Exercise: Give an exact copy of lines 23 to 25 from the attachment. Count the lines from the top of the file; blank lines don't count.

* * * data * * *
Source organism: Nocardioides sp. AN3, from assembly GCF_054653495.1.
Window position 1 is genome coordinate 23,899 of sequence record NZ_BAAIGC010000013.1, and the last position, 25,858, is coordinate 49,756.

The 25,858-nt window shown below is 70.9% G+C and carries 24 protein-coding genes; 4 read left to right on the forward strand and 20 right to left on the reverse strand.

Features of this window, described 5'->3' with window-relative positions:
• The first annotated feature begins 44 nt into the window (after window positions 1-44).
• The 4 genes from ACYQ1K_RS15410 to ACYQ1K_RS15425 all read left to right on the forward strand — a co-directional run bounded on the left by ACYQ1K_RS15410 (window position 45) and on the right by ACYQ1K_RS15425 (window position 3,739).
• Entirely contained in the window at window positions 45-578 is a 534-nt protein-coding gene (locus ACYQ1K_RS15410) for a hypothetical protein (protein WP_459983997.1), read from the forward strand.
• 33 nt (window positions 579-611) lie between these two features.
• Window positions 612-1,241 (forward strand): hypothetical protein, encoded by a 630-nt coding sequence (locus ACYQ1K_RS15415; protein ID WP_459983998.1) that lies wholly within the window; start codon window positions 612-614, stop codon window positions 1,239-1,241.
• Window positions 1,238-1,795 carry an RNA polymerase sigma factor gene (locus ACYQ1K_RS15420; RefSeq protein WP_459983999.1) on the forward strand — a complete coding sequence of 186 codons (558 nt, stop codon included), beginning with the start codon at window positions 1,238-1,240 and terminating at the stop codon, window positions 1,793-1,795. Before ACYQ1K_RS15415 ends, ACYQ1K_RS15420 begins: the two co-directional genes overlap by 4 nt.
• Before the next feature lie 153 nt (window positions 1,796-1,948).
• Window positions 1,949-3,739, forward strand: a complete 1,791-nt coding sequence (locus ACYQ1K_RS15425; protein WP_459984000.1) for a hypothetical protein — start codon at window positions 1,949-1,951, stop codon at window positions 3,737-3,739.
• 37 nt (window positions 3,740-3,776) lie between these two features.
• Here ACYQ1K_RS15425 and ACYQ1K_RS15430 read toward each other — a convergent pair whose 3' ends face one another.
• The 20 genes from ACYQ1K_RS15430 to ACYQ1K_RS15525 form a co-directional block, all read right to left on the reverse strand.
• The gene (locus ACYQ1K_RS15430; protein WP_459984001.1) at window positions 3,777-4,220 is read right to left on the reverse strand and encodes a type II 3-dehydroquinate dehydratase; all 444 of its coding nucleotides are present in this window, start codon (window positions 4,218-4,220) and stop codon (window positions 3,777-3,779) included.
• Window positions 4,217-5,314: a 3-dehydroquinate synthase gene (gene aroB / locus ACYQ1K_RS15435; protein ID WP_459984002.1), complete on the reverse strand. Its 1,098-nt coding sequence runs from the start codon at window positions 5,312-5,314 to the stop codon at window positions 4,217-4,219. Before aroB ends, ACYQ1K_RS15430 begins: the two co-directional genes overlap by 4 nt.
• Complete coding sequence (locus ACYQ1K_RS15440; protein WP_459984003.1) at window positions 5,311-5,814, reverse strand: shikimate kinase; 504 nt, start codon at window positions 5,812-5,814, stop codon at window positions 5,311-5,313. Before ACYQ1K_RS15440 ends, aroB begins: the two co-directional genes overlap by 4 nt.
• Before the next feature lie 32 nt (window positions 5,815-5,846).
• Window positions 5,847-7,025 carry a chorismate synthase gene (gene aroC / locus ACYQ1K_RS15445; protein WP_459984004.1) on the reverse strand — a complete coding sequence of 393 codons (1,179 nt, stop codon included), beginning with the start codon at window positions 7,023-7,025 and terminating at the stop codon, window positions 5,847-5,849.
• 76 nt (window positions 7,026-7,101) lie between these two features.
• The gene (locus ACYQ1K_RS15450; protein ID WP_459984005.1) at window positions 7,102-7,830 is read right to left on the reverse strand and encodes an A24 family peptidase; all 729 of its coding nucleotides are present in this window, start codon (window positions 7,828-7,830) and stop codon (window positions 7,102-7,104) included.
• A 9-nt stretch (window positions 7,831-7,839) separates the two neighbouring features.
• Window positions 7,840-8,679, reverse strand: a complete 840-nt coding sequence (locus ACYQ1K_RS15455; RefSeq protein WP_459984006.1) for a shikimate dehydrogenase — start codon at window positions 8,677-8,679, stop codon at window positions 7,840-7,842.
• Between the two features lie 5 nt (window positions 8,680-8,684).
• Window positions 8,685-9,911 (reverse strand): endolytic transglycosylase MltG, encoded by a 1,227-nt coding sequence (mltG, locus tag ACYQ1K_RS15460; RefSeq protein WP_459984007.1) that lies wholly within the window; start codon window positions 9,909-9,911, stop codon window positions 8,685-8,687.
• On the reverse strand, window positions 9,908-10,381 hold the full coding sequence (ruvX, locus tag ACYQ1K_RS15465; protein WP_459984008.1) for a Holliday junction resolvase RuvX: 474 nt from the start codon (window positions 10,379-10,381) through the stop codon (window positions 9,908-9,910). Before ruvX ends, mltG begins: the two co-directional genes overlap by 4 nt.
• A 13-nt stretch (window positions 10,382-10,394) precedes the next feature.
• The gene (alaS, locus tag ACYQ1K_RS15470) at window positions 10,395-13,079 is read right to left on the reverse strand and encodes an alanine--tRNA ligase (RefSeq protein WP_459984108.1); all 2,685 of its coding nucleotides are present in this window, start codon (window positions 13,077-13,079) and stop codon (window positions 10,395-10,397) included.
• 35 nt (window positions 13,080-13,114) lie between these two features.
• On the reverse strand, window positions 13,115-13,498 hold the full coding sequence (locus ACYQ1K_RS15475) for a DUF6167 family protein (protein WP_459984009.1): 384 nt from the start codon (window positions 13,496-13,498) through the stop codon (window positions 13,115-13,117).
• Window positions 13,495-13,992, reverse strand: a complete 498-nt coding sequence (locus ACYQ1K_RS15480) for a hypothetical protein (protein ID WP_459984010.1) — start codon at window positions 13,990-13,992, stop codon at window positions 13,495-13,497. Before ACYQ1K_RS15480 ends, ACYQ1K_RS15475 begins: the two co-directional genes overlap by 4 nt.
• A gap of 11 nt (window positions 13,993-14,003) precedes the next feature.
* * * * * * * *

• A 9-nt stretch (window positions 7,831-7,839) separates the two neighbouring features.
• Window positions 7,840-8,679, reverse strand: a complete 840-nt coding sequence (locus ACYQ1K_RS15455; RefSeq protein WP_459984006.1) for a shikimate dehydrogenase — start codon at window positions 8,677-8,679, stop codon at window positions 7,840-7,842.
• Between the two features lie 5 nt (window positions 8,680-8,684).